The family got to the airport around 9 p.m. The ban went into effect at midnight.
To get from New York to Maryland, they decided to rent a car. Flysjo says they struggled to find one. They then spent an hour packing their suitcases and crying children into one car, only to learn as they were driving out of the garage that it was due for maintenance. They ended up renting the only other vehicle that was available and could fit three car seats and their luggage: a shuttle van.
Flysjo was driving that van when he pulled into the parking lot of the Children’s Inn at NIH. The nonprofit, which is located on NIH’s Bethesda campus, provides free housing, food and much-needed distractions to families while they participate in clinical trials and studies.
Once in Maryland, the family spent two weeks in isolation as a precaution. The children were then tested twice for the coronavirus before being given the immunosuppressant drugs, which are needed to make their bodies more receptive to the gene therapy.
On Monday, they will get their fourth dose of the drugs.
On Tuesday, they will receive the gene therapy.
“We call it a birthday,” says Cynthia Tifft, a geneticist at NIH’s National Human Genome Research Institute.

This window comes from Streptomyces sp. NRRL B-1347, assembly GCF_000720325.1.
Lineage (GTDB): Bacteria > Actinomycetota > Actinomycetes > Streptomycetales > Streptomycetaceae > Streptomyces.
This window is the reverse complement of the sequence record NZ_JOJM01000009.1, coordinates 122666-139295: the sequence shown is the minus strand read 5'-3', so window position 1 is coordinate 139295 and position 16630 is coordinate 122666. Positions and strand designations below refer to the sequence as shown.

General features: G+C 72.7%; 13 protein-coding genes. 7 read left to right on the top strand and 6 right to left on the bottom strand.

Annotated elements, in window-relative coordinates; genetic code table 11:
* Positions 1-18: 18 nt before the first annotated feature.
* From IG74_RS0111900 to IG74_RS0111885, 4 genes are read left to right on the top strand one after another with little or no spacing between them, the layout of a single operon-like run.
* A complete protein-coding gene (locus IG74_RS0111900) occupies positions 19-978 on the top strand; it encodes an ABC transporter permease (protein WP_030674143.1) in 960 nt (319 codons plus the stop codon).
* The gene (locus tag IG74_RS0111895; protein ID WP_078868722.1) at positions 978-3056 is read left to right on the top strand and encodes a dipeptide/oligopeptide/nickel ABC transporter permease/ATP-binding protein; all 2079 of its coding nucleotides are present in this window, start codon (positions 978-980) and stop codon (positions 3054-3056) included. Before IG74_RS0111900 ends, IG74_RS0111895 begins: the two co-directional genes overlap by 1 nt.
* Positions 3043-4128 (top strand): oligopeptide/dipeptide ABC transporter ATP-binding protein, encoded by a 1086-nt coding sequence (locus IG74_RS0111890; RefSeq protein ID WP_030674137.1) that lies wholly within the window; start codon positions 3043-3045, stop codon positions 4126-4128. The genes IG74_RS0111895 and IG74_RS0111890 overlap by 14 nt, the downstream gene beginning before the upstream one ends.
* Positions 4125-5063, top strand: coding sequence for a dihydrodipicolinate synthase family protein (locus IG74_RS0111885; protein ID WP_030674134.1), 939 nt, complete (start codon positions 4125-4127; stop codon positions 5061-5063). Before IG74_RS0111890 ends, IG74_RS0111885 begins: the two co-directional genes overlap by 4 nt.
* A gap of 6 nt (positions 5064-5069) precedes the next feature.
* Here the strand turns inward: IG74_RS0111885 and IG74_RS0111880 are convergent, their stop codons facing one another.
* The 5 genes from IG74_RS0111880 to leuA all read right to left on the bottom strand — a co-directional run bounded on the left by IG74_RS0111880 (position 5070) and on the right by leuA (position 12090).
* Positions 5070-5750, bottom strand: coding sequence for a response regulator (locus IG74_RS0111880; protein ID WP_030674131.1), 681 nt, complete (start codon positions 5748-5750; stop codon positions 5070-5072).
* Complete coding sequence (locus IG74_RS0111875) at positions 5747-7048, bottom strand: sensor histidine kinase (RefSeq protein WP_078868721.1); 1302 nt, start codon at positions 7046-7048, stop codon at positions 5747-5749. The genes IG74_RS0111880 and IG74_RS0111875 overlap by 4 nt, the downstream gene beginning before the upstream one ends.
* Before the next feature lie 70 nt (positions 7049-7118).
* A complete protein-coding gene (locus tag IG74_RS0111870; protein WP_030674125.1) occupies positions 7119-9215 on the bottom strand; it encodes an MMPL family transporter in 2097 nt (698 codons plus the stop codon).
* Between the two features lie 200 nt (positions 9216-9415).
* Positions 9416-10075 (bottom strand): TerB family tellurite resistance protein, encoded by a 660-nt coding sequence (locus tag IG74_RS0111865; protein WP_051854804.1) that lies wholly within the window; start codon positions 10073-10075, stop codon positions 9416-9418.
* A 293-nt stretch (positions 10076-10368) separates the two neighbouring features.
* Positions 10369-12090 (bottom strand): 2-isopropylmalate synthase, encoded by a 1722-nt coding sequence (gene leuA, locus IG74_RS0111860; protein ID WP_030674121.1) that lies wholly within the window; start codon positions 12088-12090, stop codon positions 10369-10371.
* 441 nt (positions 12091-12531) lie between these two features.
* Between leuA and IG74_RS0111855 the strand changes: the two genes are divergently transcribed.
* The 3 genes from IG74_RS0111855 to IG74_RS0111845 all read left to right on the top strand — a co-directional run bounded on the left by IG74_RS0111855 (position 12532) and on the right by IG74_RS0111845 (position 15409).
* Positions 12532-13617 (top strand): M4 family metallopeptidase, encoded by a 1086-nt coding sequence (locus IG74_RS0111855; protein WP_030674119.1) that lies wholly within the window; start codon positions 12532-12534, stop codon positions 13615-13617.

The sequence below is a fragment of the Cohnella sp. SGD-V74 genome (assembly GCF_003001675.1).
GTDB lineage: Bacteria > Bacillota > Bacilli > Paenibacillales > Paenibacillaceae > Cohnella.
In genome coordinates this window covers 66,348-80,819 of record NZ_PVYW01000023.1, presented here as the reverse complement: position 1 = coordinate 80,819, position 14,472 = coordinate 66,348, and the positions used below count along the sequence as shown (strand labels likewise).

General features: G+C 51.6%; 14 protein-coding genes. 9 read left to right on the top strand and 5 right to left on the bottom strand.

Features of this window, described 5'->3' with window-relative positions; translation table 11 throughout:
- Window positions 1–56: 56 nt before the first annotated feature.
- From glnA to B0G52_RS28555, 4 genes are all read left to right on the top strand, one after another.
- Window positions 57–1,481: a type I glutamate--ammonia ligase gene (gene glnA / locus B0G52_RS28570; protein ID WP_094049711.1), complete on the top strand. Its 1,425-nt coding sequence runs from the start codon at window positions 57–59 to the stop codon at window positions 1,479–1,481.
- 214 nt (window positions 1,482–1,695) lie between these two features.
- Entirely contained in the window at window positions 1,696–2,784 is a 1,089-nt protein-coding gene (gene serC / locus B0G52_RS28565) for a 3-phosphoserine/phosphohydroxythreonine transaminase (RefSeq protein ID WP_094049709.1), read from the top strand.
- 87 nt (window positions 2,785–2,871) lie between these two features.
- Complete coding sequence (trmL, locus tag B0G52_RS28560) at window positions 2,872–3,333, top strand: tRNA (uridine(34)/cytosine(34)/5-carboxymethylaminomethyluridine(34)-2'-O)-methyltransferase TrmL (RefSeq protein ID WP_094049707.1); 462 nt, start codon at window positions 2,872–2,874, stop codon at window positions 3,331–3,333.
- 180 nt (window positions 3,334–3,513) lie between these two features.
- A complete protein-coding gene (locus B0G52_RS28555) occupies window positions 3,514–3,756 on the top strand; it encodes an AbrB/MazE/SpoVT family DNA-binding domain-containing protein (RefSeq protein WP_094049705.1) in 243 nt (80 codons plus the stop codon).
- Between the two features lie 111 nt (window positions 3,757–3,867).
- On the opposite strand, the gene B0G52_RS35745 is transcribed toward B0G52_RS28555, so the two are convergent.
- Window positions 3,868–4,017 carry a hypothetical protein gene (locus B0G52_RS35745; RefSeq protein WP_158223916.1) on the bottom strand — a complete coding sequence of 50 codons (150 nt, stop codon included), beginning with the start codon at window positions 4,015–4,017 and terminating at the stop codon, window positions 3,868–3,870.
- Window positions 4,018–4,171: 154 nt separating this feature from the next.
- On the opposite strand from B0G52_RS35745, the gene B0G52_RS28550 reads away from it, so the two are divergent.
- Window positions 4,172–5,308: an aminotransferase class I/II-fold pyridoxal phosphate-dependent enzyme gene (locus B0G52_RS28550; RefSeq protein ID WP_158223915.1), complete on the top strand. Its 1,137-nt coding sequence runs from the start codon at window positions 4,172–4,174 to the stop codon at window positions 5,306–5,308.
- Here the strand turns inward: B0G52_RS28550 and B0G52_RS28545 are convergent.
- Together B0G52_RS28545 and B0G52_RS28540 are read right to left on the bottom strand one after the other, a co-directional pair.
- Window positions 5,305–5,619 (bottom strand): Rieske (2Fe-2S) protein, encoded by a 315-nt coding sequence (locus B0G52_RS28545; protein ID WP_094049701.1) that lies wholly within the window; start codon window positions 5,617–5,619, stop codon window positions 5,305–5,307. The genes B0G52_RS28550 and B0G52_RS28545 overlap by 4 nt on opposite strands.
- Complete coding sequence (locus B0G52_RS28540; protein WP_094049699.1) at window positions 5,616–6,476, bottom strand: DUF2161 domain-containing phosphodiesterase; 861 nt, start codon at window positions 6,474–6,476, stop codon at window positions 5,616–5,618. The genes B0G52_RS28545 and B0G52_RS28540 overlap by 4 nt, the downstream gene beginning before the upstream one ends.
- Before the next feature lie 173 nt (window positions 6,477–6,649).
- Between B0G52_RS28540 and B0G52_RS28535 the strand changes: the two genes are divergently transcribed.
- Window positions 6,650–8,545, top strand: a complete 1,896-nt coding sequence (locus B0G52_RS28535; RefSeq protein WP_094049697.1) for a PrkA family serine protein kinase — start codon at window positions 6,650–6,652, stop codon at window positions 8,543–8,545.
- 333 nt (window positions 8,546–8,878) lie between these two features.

On that day, signs are decorated and cakes are cut. It is a celebratory atmosphere, because even if it’s too early to know the result of the trial, there is reason to revel.
The trial offers the families their first chance to do anything about the disease. For the past decade, Tifft has been part of a team that has followed the progression of the disorder in 25 children who participated in a natural history study, knowing they likely wouldn’t get accepted into the gene therapy trial. A requirement of the trial is that a child’s condition not be so far deteriorated that progress can’t be measured.
One child who was accepted into the trial has an older sibling who didn’t qualify for that reason, Tifft says. She describes it as just one of the many difficult decisions that have been made. When the application process opened, she says, they heard from families in South Korea, Australia, China, the Philippines and all across Europe.